Mikey said...

Horses do the most amazing things. I've been on a run of horse incidents lately, so don't blame yourself. Horses just do the dangdest things to themselves, things you never think they will in a million years get into.
The upside is it's almost like a brand. Your horse will always be distinctive!!
(I know, I'm a real big help, huh?)

Sydney_bitless said...

Eek! Barbed wire in my books is a big nono. Indigo would maim herself I am sure.
Maybe a fly mask with ears is in order?

The Wades said...

I don't think you sound like a bad horse owner not calling the vet--you should like a rational one. We all know how much you love your animals.

Crazy about the feed store.

Nuzzling Muzzles said...

That's a deep cut. If the vet came out he'd clean it, maybe stitch it anyways, put her on antibiotics and pain killers. I went through that when Gabbrielle tore off the tip of her ear. In her case, he clipped off the tip, which was probably the most painful experience she had in the whole process, and wouldn't let me touch her ear for months afterward. Annie wouldn't need anything clipped off, but would need the two portions brought closer together, so they can fuse during the healing process. Sorry about this incident.

CCC said...

I don't know if many people know this but I have seen it with my own eyes and it might explain why no blood was visible. You've seen dogs lick wounds well, I've seen horses do the same on other horses. We had an old gelding with a leg injury and all our horses stood around him and took turns actually licking it. He looked like he really enjoyed all the attention. Maybe . . .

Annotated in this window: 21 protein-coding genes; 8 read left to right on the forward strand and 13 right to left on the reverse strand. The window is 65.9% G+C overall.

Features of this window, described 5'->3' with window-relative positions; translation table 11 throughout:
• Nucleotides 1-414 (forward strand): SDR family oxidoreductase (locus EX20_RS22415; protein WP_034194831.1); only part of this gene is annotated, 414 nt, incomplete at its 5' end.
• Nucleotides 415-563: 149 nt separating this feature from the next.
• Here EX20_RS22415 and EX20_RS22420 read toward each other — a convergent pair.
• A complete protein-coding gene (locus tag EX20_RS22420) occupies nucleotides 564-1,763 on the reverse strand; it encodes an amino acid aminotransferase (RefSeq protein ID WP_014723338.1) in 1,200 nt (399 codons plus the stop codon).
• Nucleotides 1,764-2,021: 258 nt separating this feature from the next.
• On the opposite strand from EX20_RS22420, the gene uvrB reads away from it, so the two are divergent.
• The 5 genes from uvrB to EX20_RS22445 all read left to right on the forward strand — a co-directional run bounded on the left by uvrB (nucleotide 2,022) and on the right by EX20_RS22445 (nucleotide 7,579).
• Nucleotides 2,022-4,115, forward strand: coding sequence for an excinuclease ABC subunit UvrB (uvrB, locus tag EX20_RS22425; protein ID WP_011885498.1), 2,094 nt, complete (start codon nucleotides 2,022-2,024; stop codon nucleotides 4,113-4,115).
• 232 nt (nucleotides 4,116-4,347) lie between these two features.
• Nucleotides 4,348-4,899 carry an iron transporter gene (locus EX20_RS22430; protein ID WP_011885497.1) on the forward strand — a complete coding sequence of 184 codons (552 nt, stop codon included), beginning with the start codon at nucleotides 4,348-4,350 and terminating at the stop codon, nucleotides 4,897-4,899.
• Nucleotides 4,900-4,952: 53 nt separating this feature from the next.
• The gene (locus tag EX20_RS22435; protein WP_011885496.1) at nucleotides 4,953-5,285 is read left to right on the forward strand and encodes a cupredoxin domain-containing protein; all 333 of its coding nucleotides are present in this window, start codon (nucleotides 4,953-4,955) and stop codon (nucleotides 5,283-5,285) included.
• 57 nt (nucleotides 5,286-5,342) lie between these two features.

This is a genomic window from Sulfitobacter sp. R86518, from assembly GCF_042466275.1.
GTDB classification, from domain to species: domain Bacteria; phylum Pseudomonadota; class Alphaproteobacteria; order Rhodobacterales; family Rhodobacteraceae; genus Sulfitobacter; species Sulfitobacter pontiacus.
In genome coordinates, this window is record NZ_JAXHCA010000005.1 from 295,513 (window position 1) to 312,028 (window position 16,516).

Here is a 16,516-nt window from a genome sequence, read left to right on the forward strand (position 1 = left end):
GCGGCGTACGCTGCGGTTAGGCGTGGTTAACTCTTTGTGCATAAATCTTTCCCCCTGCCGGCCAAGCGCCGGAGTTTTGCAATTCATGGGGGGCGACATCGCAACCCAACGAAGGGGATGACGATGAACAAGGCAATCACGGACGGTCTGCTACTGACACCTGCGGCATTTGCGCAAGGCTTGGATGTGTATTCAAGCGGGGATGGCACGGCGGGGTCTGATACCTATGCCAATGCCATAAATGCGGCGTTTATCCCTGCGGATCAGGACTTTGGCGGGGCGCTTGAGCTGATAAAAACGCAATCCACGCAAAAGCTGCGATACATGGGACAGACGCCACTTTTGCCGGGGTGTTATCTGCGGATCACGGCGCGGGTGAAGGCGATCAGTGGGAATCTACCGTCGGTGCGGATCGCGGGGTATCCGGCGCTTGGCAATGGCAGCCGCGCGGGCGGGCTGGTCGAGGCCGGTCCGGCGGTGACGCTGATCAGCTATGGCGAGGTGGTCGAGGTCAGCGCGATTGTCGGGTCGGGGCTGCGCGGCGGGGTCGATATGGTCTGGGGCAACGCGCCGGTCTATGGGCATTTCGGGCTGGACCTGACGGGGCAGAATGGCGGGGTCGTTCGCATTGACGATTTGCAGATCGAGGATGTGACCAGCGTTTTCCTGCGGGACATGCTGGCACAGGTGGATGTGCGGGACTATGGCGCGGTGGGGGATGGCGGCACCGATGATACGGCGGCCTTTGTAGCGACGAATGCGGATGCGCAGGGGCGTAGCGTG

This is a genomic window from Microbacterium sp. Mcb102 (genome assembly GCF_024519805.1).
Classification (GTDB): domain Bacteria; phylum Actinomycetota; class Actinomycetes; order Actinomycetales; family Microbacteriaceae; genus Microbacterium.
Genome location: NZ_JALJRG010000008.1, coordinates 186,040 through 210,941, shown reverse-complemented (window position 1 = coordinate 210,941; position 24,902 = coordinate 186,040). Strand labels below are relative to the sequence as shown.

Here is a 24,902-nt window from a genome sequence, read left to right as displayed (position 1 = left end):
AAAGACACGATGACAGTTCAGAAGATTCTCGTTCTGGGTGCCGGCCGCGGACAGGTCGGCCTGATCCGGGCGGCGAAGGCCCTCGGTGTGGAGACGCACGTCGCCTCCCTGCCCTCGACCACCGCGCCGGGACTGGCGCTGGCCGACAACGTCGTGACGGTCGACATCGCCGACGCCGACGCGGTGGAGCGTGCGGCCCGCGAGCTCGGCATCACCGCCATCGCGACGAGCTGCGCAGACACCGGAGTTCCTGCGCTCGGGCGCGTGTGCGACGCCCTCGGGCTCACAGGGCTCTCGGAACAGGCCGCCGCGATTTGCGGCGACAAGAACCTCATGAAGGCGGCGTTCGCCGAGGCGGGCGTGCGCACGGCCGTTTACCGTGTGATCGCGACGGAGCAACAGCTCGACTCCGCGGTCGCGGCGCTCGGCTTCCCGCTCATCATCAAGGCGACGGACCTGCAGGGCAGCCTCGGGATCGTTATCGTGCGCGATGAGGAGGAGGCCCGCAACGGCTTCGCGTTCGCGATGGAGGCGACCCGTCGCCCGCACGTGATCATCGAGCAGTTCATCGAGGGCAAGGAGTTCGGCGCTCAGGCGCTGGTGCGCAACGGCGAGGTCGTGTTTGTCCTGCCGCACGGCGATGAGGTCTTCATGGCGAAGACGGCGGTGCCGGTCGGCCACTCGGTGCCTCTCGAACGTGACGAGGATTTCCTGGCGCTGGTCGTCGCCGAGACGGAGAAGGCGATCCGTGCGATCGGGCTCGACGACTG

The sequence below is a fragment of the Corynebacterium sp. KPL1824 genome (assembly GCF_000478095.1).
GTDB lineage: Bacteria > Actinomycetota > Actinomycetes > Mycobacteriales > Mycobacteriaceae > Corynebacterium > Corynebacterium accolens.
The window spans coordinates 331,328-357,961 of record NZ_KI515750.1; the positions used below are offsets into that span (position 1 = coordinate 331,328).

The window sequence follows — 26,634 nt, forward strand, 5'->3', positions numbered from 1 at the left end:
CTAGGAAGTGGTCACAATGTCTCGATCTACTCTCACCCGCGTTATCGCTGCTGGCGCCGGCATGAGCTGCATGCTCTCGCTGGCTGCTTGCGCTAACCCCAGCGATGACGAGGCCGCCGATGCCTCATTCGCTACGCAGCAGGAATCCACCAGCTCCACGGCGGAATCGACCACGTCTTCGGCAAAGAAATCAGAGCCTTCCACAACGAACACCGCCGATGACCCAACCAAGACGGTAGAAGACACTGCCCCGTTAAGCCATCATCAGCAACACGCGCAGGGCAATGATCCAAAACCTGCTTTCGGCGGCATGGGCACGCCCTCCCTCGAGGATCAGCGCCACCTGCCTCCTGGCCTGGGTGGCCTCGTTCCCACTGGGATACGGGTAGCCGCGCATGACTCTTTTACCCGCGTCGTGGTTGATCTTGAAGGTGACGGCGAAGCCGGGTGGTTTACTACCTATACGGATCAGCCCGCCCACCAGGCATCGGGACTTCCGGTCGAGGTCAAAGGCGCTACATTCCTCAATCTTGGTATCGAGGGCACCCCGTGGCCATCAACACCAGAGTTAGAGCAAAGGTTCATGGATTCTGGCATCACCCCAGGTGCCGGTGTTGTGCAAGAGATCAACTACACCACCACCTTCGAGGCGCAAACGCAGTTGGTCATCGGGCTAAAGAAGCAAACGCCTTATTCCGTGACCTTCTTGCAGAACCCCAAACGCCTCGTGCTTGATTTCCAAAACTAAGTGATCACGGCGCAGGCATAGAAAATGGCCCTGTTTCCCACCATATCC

Laughing Orca Ranch said...

Poor Annie. I hope her ears heals well. :(


Shirley said...

No you're not a bad horse owner. Horses get into trouble even in what seems to us a safe environment. The ear will likely heal just fine, and they will be a lot happier turned out. You can't bubble wrap them!

Ed said...

It kind of gives her character, hope it heals up fine..:-)

achieve1dream said...

Let them graze! We all take risks everyday (driving would be the worse lol) and if you have the opportunity to let them live like horses should then do it. I do know how you feel though because I worry about putting Chrome out on our new lease land, but I will as soon as I get the electric fence up. I'm sure her ear will be fine and I don't think you're a bad horse owner. Save the money for a real emergency. If the flies bother it use some bag balm (the stuff they use on cow's udders comes in a square green tin). Don't beat yourself up. Horses will be horses. :)